• Research assistant, lab staff, or department staff at a university or company
  • Researcher at US national labs like Fermilab, Argonne, and SLAC
  • Most engineering companies and start-ups
  • Computer programming jobs

There are also lots of part-time options to help you earn cash on the side or while between full-time jobs:

  • Adjunct or part-time university lecturer (this will never lead to a full-time job)
  • Math or science tutor

But you should branch out a lot in your search – PhD’s especially will find many more options and much higher salaries in jobs perhaps just tangentially related to their prior work. We’re providing this list to help you generate new ideas and so you can think of how you might craft your resume long before the job search begins. We’ll try to keep adding to this list as we think of things or hear about more opportunities.

Astronomy, astrophysics, cosmology, relativity, space sciences

  • Government agencies: NASA, national labs
  • Astronaut or pilot
  • Horoscope writer
  • Aerospace engineering organization: Boeing, Northrop Grumman, Raytheon, SpaceX…
  • Observatories: Kitt Peak, Lowell, Atacama, NASA projects, …
  • Assistant or curator at a planetarium or museum

Biological and Biomedical Physics

  • Pharmaceutical company
  • Biotech company or hospital – ultrasound, MRI, radiology, or other technologies related to physics
  • Medical software companies like Epic, Cerner, Allscripts
  • Agriculture companies like Monsanto
  • Life sciences independent research companies like D. E. Shaw Research
  • Research assistant in university lab or hospital
  • Government entities: USDA, FDA, NIH
  • Nursing or medical school
  • Staff or manager of a lab, hospital

Condensed matter physics, solid state physics, materials science

  • Semiconductors, transistors
  • Nanotechnology
  • Sports equipment and other consumer goods
  • Military equipment, devices, technology
  • Biomedical technologies like joint replacements
  • NIST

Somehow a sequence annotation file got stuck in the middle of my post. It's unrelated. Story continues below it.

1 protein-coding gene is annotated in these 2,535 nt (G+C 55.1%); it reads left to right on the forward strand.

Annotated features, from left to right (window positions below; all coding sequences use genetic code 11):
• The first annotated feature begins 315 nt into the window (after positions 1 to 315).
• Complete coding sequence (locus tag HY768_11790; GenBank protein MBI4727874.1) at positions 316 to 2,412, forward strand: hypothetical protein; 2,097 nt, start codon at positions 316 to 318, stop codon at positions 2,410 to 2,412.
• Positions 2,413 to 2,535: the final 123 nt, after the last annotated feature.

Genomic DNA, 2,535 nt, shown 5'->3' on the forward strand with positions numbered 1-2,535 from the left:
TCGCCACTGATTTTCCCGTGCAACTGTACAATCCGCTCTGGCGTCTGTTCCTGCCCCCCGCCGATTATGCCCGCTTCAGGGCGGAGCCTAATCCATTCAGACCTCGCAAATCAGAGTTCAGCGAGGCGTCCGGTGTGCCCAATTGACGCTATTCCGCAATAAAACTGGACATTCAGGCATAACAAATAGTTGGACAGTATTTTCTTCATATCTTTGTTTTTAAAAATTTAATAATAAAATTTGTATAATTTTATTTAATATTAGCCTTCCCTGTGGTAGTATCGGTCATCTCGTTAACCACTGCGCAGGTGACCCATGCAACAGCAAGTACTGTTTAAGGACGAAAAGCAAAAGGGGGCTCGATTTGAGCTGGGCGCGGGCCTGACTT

• Oil and gas companies, renewable energy

Energy, Environmental Physics, Geophysics

  • Government agencies: EPA, USGS, NOAA, state/local organizations
  • Politician or assistant to a politician
  • Lobbying and environmental activism organizations
  • Petroleum engineering companies like Shell, ExxonMobil, BP
  • Clean energy companies and start-ups
  • Assistant or curator of natural history museum

Laser Physics, Optics, Photonics

  • Laser/parts manufacturers like Thorlabs, Boston Micromachines, etc.
  • Medical devices
  • Fiber optics, telecommunications
  • TV’s, barcode scanners, cameras, lighting, other consumer goods
  • National defense (e.g. missile guiding sytems)

Mathematical, Computational, and Theoretical Physics

  • Wall Street, banking, hedgefunds
  • Software engineering or research divisions of high-tech industry: Google, Facebook, Microsoft, Apple, …
  • Cryptography, national security, and defense jobs: NSA, CIA, etc.
  • Actuary, biostatistics, data analyst
  • Consulting
  • Other job listings for applied mathematicians

Particle Physics and Accelerators

  • US National Labs: Fermilab, SLAC, …
  • CERN in Switzerland or other overseas labs

Physical Chemistry, Chemical Physics, Nuclear Physics

  • Nuclear power plants, national labs
  • Nuclear Regulatory Commision, Department of Energy
  • Chemical manufacturing companies
  • Pharmaceutical companies
  • Radiology and imaging

Physics Education, Outreach, and Policy

  • Middle or high school teacher
  • Science writer, journalist, publication assistant, editor. General newspapers, science magazines, technical journals.
  • Colleges: Department staff, demo person, science librarian, advisor/dean
  • Science organizations – APS, AIP, IOP, etc. – public relations, lobbying, management, marketing, …
  • Teach for America, Fulbright Scholarship, etc.
  • Government entities: Department of Education, NSF, patent office, …
  • Patent attorney
  • Translator of scientific texts or documents
  • Museums and archives

Quantum Information and Quantum Computing

  • Research assistant at a university lab
  • Research division of a tech company like Microsoft, Google, or Apple